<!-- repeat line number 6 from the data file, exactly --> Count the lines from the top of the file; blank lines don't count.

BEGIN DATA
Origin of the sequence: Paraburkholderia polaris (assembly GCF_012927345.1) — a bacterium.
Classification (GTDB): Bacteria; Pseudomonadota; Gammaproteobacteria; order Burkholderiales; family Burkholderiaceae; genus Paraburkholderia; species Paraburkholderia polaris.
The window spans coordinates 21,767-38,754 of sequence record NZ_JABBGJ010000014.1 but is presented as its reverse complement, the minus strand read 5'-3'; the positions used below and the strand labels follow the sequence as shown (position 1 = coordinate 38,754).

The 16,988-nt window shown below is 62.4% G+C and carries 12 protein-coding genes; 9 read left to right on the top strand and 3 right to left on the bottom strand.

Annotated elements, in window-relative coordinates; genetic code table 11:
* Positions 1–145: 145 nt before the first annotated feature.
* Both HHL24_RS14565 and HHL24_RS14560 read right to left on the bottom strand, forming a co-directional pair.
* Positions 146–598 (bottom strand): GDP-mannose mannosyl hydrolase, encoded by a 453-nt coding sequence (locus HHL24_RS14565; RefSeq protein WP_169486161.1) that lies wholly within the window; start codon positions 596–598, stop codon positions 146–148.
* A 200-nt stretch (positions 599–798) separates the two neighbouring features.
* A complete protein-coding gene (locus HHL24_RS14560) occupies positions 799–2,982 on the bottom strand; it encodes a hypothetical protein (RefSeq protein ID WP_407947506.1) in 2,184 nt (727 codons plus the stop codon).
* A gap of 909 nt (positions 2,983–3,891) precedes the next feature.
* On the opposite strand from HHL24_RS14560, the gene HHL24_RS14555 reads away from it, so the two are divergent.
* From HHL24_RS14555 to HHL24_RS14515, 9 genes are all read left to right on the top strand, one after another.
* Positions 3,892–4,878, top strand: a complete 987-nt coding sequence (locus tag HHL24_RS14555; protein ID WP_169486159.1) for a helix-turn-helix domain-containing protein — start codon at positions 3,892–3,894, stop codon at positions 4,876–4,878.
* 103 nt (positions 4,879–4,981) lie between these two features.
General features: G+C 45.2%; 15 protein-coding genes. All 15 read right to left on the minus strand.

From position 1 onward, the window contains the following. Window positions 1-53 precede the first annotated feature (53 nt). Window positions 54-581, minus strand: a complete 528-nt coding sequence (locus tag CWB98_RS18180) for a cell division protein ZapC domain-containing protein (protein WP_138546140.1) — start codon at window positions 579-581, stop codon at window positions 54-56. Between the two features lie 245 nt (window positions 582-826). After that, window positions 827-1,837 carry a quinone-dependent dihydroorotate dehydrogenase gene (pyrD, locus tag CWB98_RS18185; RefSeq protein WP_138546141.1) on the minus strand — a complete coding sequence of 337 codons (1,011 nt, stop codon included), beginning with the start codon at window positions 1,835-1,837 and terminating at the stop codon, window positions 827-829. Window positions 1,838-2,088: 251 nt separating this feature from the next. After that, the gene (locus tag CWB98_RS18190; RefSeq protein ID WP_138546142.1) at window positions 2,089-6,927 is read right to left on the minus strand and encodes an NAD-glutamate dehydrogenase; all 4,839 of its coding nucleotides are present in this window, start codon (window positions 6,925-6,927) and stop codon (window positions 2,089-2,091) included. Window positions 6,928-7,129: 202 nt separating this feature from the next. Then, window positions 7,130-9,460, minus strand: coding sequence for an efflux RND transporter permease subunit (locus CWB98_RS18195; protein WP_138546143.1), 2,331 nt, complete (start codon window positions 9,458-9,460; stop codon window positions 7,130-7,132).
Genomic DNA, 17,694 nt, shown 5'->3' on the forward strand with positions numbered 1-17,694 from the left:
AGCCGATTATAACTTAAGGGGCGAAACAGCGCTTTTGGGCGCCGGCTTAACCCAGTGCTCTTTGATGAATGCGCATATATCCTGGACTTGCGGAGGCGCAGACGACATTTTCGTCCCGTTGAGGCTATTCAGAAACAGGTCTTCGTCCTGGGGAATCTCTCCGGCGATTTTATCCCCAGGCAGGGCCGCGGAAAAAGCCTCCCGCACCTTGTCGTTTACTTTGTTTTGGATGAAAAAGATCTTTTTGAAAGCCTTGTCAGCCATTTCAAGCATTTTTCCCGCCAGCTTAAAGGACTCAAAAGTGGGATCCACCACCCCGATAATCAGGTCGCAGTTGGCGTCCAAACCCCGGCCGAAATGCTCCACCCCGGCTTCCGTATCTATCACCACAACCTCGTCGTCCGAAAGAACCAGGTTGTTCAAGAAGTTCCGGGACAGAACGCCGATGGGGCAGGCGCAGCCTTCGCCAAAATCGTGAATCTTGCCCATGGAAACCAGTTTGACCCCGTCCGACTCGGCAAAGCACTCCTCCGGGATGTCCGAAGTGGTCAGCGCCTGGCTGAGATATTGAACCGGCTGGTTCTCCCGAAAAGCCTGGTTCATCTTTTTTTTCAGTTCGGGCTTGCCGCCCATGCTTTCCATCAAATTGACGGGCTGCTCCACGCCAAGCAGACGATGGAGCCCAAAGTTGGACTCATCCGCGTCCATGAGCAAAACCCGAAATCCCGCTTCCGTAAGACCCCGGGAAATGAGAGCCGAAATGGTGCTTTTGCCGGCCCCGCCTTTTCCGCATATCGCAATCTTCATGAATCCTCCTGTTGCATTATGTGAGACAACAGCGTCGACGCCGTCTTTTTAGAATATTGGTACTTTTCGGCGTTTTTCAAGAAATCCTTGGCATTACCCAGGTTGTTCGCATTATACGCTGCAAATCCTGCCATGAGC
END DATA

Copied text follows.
* Positions 1–145: 145 nt before the first annotated feature.